Fogel RB, Malhotra A, Pillar G, Pittman SD, Dunaif A, White DP. Increased prevalence of obstructive sleep apnea syndrome in obese women with polycystic ovary syndrome. J Clin Endocrinol Metab. 2001;86(3):1175-1180. [PubMed]
 
Shepertycky MR, Banno K, Kryger MH. Differences between men and women in the clinical presentation of patients diagnosed with obstructive sleep apnea syndrome. Sleep. 2005;28(3):309-314. [PubMed]
 
Young T, Evans L, Finn L, Palta M. Estimation of the clinically diagnosed proportion of sleep apnea syndrome in middle-aged men and women. Sleep. 1997;20(9):705-706. [PubMed]
 
Drager LF, Genta PR, Pedrosa RP, et al. Characteristics and predictors of obstructive sleep apnea in patients with systemic hypertension. Am J Cardiol. 2010;105(8):1135-1139. [CrossRef] [PubMed]
 
Hermans MP, Ahn SA, Mahadeb YP, Rousseau MF. Sleep apnoea syndrome and 10-year cardiovascular risk in females with type 2 diabetes: relationship with insulin secretion and insulin resistance. Diabetes Metab Res Rev. 2013;29(3):227-234. [CrossRef] [PubMed]
 
Lavie P, Lavie L, Herer P. All-cause mortality in males with sleep apnoea syndrome: declining mortality rates with age. Eur Respir J. 2005;25(3):514-520. [CrossRef] [PubMed]
 
Punjabi NM, Caffo BS, Goodwin JL, et al. Sleep-disordered breathing and mortality: a prospective cohort study. PLoS Med. 2009;6(8):e1000132. [CrossRef] [PubMed]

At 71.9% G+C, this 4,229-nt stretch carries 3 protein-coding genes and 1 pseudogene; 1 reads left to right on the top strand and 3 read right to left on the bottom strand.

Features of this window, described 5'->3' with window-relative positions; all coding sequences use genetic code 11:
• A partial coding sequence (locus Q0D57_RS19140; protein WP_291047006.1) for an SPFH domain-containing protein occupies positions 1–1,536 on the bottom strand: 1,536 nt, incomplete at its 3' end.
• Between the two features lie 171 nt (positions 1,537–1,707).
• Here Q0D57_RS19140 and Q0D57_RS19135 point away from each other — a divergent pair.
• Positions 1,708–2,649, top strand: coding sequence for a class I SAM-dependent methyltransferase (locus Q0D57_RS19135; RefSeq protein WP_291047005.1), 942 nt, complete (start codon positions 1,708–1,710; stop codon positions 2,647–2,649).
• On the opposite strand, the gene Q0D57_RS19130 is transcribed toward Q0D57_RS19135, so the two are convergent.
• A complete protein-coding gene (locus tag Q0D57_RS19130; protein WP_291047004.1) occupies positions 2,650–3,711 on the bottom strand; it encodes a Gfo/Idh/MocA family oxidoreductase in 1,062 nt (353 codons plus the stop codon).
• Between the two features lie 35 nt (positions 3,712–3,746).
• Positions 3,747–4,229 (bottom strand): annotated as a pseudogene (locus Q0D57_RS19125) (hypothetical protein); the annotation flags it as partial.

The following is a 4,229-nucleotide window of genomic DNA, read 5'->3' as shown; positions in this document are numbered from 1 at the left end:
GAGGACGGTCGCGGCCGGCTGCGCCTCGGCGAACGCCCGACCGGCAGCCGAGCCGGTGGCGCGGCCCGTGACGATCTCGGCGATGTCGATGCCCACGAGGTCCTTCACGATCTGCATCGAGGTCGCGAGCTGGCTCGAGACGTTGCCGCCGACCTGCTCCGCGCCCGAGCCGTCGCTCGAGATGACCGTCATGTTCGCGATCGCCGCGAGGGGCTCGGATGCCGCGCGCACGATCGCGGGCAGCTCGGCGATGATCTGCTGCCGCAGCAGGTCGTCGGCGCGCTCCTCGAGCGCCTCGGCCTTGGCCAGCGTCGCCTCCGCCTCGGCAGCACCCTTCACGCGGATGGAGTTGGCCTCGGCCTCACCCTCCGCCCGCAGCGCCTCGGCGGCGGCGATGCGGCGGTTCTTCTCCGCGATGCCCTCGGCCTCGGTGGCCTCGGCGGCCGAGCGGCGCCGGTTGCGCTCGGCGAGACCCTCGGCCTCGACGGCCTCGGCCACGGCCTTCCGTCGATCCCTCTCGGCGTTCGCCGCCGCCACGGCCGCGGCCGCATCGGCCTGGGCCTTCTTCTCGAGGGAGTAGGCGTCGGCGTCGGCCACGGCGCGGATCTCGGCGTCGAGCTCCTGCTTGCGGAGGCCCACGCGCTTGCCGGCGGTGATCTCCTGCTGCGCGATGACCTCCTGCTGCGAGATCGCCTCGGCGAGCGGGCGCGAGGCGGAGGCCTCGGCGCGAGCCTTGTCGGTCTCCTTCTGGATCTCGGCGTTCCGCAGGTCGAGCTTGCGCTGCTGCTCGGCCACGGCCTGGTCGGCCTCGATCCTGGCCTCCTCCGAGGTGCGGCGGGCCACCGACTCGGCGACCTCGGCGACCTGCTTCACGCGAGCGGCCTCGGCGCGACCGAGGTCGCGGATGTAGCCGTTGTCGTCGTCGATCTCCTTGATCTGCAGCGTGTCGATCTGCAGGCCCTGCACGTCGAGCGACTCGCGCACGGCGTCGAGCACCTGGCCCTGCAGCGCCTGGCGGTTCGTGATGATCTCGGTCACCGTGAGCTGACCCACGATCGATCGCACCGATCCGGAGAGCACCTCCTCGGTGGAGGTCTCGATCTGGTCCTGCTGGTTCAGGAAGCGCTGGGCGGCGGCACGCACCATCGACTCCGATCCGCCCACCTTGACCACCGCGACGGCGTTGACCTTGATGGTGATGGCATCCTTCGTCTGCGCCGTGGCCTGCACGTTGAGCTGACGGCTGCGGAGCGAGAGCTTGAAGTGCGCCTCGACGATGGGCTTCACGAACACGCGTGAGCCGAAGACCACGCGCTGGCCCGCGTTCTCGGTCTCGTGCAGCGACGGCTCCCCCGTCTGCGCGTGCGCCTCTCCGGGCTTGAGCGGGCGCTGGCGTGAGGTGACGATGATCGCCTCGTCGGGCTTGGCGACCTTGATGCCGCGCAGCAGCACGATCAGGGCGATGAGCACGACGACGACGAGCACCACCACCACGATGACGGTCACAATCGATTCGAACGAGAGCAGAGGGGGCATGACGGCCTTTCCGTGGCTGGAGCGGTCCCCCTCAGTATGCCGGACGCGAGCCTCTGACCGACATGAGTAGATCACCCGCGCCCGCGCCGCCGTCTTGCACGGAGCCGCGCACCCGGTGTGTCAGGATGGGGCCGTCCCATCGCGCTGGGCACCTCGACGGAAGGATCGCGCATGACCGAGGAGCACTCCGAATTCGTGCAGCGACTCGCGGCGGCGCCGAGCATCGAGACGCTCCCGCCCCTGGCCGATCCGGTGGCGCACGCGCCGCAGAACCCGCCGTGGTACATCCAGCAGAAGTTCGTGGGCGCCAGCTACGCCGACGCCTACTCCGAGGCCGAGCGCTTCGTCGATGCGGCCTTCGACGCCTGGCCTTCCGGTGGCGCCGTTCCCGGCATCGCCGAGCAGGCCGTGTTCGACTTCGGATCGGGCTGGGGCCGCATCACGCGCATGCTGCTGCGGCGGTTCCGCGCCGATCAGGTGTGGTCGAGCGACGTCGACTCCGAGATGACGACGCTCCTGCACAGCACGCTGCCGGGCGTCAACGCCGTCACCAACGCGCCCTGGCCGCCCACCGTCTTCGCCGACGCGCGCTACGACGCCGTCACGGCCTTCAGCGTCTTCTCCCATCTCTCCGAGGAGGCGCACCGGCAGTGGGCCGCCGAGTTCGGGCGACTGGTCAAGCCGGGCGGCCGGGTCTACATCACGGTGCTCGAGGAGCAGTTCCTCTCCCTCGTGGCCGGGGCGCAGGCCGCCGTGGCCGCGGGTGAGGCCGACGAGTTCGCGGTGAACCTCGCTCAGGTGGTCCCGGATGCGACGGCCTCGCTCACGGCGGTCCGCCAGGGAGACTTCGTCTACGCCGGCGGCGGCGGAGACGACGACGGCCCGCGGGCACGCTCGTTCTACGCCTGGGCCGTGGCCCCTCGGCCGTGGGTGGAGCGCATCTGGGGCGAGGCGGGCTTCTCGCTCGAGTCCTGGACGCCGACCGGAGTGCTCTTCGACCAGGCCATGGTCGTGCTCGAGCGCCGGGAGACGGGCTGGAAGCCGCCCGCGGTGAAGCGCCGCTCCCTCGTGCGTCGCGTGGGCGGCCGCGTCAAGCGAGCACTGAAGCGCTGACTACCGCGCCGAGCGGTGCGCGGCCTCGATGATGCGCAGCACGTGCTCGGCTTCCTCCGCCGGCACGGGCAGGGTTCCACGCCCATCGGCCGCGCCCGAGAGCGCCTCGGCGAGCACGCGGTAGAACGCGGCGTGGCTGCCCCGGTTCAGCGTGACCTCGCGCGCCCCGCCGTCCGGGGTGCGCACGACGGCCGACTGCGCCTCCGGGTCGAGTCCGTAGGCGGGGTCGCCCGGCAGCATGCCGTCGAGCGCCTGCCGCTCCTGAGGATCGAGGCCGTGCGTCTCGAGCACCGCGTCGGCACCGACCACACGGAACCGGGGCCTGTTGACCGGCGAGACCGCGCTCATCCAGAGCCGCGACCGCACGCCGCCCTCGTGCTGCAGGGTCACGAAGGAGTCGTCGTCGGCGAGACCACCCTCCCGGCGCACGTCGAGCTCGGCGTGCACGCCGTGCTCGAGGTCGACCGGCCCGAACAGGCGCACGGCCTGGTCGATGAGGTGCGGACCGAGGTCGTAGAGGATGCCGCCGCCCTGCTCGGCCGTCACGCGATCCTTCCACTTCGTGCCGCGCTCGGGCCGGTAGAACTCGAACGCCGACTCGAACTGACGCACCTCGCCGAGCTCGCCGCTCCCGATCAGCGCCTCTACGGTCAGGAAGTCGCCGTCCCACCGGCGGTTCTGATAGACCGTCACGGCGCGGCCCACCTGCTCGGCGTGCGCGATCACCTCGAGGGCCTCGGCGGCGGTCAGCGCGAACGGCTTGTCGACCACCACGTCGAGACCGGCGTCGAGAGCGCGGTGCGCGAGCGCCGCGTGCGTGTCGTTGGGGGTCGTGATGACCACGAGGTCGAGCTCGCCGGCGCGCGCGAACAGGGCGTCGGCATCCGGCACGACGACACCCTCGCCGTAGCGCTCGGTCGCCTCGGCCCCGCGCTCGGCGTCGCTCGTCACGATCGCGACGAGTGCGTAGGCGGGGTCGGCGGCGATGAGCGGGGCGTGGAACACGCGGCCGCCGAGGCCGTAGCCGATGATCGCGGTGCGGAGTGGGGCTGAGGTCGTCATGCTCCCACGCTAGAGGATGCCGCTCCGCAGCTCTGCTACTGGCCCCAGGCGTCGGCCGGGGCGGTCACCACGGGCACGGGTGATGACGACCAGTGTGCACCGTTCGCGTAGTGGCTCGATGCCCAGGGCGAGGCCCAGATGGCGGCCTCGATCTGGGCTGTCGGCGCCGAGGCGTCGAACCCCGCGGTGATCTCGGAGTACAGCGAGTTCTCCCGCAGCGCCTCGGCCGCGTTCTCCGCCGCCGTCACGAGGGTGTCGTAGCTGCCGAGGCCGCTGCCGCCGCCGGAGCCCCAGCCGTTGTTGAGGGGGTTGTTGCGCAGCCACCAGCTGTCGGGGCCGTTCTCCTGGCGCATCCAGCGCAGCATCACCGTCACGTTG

Faulx MD, Larkin EK, Hoit BD, Aylor JE, Wright AT, Redline S. Sex influences endothelial function in sleep-disordered breathing. Sleep. 2004;27(6):1113-1120. [PubMed]
 
Drager LF, Pedrosa RP, Diniz PM, et al. The effects of continuous positive airway pressure on prehypertension and masked hypertension in men with severe obstructive sleep apnea. Hypertension. 2011;57(3):549-555. [CrossRef] [PubMed]
 
Bazzano LA, Khan Z, Reynolds K, He J. Effect of nocturnal nasal continuous positive airway pressure on blood pressure in obstructive sleep apnea. Hypertension. 2007;50(2):417-423. [CrossRef] [PubMed]
 
Pedrosa RP, Drager LF, de Paula LK, Amaro AC, Bortolotto LA, Lorenzi-Filho G. Effects of OSA treatment on BP in patients with resistant hypertension: a randomized trial. Chest. 2013;144(5):1487-1494. [CrossRef] [PubMed]
 
Pedrosa RP, Drager LF, Gonzaga CC, et al. Obstructive sleep apnea: the most common secondary cause of hypertension associated with resistant hypertension. Hypertension. 2011;58(5):811-817. [CrossRef] [PubMed]
 
Cecelja M, Chowienczyk P. Dissociation of aortic pulse wave velocity with risk factors for cardiovascular disease other than hypertension: a systematic review. Hypertension. 2009;54(6):1328-1336. [CrossRef] [PubMed]
 
de Lima Santos PC, Alvim Rde O, Ferreira NE, et al. Ethnicity and arterial stiffness in Brazil. Am J Hypertens. 2011;24(3):278-284. [CrossRef] [PubMed]
 
Barreiro B, Garcia L, Lozano L, et al. Obstructive sleep apnea and metabolic syndrome in Spanish population. Open Respir Med J. 2013;7:71-76. [CrossRef] [PubMed]